What about full fat versus low fat? "The fat in dairy products is what makes them satiating, and by stripping dairy products of their fat, you are also reducing the amount of Vitamin A and D that they contain. Both are crucial vitamins and both are fat-soluble, which means that they need fat to be absorbed. So, even when you choose low-fat dairy products that have been fortified with these vitamins you may not even be absorbing them, due to the fact that the product has little fat left in it.

"Studies suggest that those who regularly consume high-fat dairy products are likely to experience a higher level of weight loss, than those who opt for lower fat dairy or dairy alternatives such as margarine."

 

Dueling prognosticators illustrate two different views on todays yogurt trends, one good the other not so good. Yogurt is projected to be a nearly $10 billion industry by 2020. Greek yogurt giant Chobani’s chief marketing officer Peter McGuinness characterizing the drop in yogurt sales as a “natural progression of a maturing category.” McGuinness  acknowledged that yogurt companies had essentially created their own problem by clobbering customers with way too many yogurt options at once. Note that the avereage grocery store in America may have as may as 300 yogurt varieties in a given store. The market bloat is self-inflicted. So how will Big Yogurt get Americans to eat more yogurt? With even more choices, of course. Companies like Chobani and Dannon are releasing lower sugar yogurt options, vegan yogurt, and yogurts marketed towards the children of millennials. The brands are also trying to make yogurt more of a snack than a breakfast food.

Yogurt may be facing a more challenging future, but it’s not alone in the dairy sector. The milk industry is also facing falling sales as consumers decamp for alternative non-dairy “milk” products.

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Re-Blogged 1 time:

Re-Blogged By Re-Blogged At
  1. Barbara Todaro 09/07/2019 07:09 AM
Topic:
Just for Fun
Tags:
cultures
fruits
plain
nuts
low fat
sugar free
greek
fat free
bulgarian
granola
yogurt
french style
non fat
strained
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Rainmaker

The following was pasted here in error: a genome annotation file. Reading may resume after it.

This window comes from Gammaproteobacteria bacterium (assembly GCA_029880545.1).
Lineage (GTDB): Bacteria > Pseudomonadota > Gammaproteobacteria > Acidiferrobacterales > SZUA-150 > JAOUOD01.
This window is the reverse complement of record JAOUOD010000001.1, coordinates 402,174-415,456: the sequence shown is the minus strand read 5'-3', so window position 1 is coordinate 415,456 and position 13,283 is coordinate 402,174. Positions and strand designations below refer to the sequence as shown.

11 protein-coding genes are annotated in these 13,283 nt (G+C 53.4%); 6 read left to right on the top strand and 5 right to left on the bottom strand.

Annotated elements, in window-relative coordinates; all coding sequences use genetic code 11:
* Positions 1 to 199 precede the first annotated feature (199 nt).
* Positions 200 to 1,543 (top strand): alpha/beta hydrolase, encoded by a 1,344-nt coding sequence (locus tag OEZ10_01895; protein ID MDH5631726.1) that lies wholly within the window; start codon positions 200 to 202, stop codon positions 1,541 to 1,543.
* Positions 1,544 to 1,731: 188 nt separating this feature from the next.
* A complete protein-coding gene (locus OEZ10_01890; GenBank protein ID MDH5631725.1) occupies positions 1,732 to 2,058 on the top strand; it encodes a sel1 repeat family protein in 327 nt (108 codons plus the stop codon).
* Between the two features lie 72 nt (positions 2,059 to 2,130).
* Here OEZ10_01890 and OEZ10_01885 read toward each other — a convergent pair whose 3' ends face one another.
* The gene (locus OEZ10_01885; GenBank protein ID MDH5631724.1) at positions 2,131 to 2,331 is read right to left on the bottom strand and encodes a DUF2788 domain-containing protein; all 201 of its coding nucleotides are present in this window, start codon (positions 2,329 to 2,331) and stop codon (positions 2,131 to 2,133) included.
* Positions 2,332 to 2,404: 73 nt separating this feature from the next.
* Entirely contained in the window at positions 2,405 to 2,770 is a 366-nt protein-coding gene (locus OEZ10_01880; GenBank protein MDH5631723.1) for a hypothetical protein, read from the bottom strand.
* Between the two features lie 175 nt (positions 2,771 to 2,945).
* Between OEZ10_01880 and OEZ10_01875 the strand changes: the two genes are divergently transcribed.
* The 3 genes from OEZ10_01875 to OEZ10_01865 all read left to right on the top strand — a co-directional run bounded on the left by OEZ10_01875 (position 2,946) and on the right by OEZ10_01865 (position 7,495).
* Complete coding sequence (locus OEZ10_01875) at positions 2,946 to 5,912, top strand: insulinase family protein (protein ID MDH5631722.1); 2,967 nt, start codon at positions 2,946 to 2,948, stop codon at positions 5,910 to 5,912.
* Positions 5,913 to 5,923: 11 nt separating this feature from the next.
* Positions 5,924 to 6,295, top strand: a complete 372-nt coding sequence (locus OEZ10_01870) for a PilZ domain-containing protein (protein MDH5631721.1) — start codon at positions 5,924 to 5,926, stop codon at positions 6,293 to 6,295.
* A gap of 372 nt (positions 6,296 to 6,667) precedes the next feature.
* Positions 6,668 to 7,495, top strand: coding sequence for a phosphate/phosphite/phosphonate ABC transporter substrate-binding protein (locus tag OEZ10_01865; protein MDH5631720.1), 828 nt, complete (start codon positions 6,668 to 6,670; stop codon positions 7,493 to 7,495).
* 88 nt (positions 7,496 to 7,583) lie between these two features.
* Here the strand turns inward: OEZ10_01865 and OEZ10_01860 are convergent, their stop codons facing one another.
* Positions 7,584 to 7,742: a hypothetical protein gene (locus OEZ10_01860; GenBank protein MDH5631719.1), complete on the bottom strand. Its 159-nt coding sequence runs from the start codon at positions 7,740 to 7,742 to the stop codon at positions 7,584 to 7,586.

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Michael Jacobs
Pasadena, CA
Los Angeles Pasadena 818.516.4393

Hello Kevin - a classic Seinfeld episode!  I was thinking of it while reading your post.  I enjoy yougurt but find it interesting(maybe alarming) at the nutritional labels I have discovered before a purchase takes place.  

Sep 05, 2019 08:59 AM #1
Rainmaker
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Michael Jacobs
Pasadena, CA
Los Angeles Pasadena 818.516.4393

PS - Glad to see Think Thin Thursday as it makes its return.  TTT!

Sep 05, 2019 09:00 AM #2
Rainmaker
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Ron and Alexandra Seigel
Napa Consultants - Carpinteria, CA
Luxury Real Estate Branding, Marketing & Strategy

Kevin,

As one who reads nutritional value labels, I have been alarmed too.  My mother used to make her own yogurt, and it was definetely delicious.  I buy organic milk yogurt, and there are no sugars added to it, like all those sugary fruity one... A

Sep 05, 2019 10:45 AM #3
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Kathy Streib
Room Service Home Staging - Delray Beach, FL
Home Stager - Palm Beach County,FL -561-914-6224

Hi Kevin- I was never much of a yogurt eater but have grown to like Greek yogurt with some fresh fruit and just a bit of honey. Once I started reading the sugar content in some of the yogurts, it made me stop and think twice before buying any yogurt. 

Sep 05, 2019 07:07 PM #4
Rainmaker
2,576,496
Brian England
Arizona Focus Realty - Gilbert, AZ
MBA, GRI, REALTOR® Real Estate in East Valley AZ

I have heard so many differing opinions about yogurt, whether it is good or bad for our bodies.  I would be curious to also hear thoughts from Barbara Todaro, as she has become my healthy eating guru.  I definitely know that most things that are commercial are bad for us, even though their advertising tries to get us to believe it is good for us.  Reading the label tells a whole different story.

Sep 06, 2019 08:20 AM #5
Rainmaker
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Barbara Todaro
RE/MAX Executive Realty - Franklin, MA
Marketing Agent for The Todaro Team

Good morning Kevin J. May  and Brian England .... I can remember my aunt making natural yogurt by taking milk and adding a culture from the previous batch of yogurt she made...in Armenian, that yogurt is called Matzoon.... that's a natural product with no added ingredients.... 

today's fruit yogurts are not a good product for you Brian.... plain yogurt is best and you can add fresh blueberries to it... blueberries, strawberries and black rasberries are good fruits....chop and add to plain yogurt... read the ingredients of everything you buy....and avoid sugar....